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A mum's right to know

The counselling culture is out of control when a pregnant girl is encouraged to turn away from her family for help, says Stuart Waiton

Support the Gillick ruling allowing doctors to prescribe the pill to under-16s without parental consent. I also support full abortion rights for women. However, in the case of Maureen Smith and her 14-year-old daughter Melissa, who had a "chemical abortion" after advice from a health visitor, I find myself sympathising with the parent.

The difference between the Gillick case and that of Mrs Smith - at least in terms of the reporting of this story so far - is that the former ruling was based on the issue of doctor-patient confidentiality, where a doctor in discussion with a teenage girl, who has come asking for contraception, decides upon the maturity of the young woman to take control of her sex life.

In Melissa's case, a prior stage existed where advice and support was given by a health worker before doctors were consulted. In effect Claire Chapman, the health worker, acted as a surrogate parent to Melissa in helping her come to a decision.

That a case like this has not come to light before now is surprising, given the changing relationship between schools and pupils. What until recently would have been seen as the private affairs of children and parents are increasingly being seen as issues to be dealt with by professionals working in schools.

Sex education has become more of a priority for education departments north and south of the border, relationships between young people have now been incorporated into this "education", and the "emotional" literacy of pupils is a concern for educationists.

Mrs Smith has been condemned by various "liberal" commentators because her daughter decided to take counselling from a "stranger" rather than discuss her pregnancy with her mother. But isn't this exactly what today's advice culture would expect, where the most intimate aspects of your life - in both sex and relationships - are promoted as subjects to be discussed by "caring professionals"? The distinctions between the public and private world have been all but lost.

The apparent contradiction of the Government's talk of making parents responsible and yet denying them their right to responsibility has been raised by Mrs Smith. However, scratch the surface of any new Labour issue connected with responsibility and you find a weakened idea of what being responsible actually means.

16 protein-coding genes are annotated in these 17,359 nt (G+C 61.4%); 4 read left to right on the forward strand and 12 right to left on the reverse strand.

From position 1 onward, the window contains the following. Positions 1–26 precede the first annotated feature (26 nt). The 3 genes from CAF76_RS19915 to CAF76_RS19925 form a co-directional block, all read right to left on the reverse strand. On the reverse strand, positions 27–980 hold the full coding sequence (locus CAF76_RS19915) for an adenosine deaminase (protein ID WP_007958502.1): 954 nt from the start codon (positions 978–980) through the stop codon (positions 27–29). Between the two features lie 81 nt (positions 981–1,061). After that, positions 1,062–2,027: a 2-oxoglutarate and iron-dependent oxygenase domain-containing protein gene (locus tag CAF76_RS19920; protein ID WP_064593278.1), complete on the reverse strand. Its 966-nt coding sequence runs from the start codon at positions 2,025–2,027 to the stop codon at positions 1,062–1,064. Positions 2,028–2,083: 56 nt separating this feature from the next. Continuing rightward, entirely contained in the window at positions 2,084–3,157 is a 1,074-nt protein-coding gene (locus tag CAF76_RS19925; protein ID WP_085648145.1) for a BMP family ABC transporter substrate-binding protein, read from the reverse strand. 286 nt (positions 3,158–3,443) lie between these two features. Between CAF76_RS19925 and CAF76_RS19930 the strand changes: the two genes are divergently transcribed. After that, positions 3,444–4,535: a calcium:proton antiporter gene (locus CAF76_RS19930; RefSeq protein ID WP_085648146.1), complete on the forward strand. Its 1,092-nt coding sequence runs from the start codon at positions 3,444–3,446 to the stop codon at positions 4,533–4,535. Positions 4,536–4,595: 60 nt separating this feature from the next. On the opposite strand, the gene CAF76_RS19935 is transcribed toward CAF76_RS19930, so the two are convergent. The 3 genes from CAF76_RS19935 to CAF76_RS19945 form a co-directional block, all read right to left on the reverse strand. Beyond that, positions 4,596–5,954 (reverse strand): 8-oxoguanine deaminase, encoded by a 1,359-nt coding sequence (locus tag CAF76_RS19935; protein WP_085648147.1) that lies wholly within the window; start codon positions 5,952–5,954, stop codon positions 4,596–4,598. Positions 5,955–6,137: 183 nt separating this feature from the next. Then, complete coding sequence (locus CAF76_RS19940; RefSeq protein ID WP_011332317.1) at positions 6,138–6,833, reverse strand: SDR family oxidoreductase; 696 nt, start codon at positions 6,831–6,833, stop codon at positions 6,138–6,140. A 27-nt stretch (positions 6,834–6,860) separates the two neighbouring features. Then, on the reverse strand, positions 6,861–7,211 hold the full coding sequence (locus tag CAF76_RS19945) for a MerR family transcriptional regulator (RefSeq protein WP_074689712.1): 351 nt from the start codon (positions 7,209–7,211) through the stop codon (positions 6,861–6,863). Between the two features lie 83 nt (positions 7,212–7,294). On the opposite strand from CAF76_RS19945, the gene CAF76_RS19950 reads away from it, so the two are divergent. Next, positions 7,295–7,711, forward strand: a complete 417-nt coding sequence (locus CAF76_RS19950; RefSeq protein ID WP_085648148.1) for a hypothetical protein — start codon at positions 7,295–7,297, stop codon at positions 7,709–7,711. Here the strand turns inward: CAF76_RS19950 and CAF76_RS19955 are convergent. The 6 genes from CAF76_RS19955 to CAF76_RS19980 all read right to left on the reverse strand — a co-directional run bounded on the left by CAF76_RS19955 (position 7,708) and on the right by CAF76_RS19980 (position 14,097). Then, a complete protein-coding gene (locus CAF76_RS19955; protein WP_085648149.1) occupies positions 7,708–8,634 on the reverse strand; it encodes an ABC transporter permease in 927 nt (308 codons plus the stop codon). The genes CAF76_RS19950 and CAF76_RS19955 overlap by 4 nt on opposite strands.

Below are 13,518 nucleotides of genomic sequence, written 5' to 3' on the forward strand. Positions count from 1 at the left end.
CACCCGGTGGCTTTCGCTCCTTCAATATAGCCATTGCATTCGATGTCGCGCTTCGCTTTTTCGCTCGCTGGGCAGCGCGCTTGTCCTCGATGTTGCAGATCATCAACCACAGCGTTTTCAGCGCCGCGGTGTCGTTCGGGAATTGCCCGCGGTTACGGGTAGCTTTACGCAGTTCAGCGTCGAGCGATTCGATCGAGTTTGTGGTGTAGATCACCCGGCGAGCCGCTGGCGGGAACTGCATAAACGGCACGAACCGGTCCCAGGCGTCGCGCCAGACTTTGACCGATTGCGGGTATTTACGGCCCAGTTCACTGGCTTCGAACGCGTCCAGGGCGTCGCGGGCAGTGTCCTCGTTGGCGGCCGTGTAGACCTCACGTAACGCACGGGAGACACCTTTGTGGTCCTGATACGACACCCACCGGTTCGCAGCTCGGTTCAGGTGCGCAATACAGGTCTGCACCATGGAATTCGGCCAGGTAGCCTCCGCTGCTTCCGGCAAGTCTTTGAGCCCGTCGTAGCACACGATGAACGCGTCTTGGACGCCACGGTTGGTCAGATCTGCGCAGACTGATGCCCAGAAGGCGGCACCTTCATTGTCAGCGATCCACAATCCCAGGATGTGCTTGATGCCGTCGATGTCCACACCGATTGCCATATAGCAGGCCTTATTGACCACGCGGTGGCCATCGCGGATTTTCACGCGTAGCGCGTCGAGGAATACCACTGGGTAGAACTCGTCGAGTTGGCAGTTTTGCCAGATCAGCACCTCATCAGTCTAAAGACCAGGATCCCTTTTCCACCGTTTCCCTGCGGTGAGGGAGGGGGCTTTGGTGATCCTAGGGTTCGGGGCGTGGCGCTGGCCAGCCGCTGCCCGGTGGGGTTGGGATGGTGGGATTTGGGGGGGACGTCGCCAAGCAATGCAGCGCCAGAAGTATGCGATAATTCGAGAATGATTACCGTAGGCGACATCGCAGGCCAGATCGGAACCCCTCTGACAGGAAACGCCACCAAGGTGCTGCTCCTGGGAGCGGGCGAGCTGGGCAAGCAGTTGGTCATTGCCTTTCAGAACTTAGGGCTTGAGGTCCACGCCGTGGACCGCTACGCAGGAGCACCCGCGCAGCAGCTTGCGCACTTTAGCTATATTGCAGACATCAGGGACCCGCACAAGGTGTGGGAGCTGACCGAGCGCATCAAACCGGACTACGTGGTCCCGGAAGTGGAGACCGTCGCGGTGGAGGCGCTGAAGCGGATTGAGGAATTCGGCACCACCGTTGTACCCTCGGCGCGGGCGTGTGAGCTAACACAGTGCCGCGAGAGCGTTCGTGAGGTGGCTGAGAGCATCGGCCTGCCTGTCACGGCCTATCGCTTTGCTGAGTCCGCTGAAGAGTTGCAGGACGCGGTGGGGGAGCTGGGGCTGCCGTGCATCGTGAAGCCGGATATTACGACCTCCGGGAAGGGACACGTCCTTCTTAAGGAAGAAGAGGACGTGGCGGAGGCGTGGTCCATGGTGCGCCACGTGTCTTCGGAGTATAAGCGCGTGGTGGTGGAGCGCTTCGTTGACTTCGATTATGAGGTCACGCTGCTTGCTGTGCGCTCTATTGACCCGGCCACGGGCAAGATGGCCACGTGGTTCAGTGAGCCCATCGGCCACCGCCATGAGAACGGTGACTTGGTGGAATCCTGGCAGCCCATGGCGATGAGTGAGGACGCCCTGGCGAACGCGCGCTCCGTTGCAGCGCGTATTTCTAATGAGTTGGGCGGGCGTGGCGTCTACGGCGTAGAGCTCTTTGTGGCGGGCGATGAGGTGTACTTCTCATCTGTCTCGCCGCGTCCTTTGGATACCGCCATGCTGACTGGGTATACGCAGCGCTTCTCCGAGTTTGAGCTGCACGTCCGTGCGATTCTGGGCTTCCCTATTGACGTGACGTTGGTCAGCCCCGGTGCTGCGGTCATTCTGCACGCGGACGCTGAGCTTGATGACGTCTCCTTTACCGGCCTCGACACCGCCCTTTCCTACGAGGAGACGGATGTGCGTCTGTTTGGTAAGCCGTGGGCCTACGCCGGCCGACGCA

Parents are no longer just parents but are involved in "parenting", a skill that needs to be taught; go for a divorce and the chances are you will be offered counselling to help you through the process, and even adults who want an abortion will similarly find that counsellors are on hand to help you make the "right" decision.

In the 1998 document Supporting Families, Jack Straw stated: "We want to change the culture so that seeking advice and help when it is needed is seen not as a failure but the action of concerned and responsible parents."

Being responsible today means being prepared to ask for advice and counselling from a professional. Melissa Smith was simply following the new norms and Claire Chapman was just doing her job.

Muriel Gray, writing on the case, denounced Mrs Smith and complained about the "blanket respect" given to the notion of the "parent". However, the reality is that home life has never been so problematised - seen as a site of potential child abuse and domestic violence where "inappropriate" discipline is meted out by adults lacking parenting skills.

If Mrs Smith is not to be expected to take responsibility for her child, then who is? One journalist tried to find out, speaking to the school, the primary care trust, two local councils, a private consultancy and two government departments and each time the buck was passed, eventually leading back to the school which had "no comment". Claire Chapman, who is employed as part of the Government's National Teenage Pregnancy Strategy, could not comment either, due to the "terms of my contract".

Thankfully parents don't have to draw up contracts with their children - at least not yet. Warts and all, they have to develop "real" loving relationships with them based on intimacy, something that the professionals can never do.

Stuart Waiton is a contributor to Teenage Sex: What should schools teach children? (published by Hodder and Stoughton).

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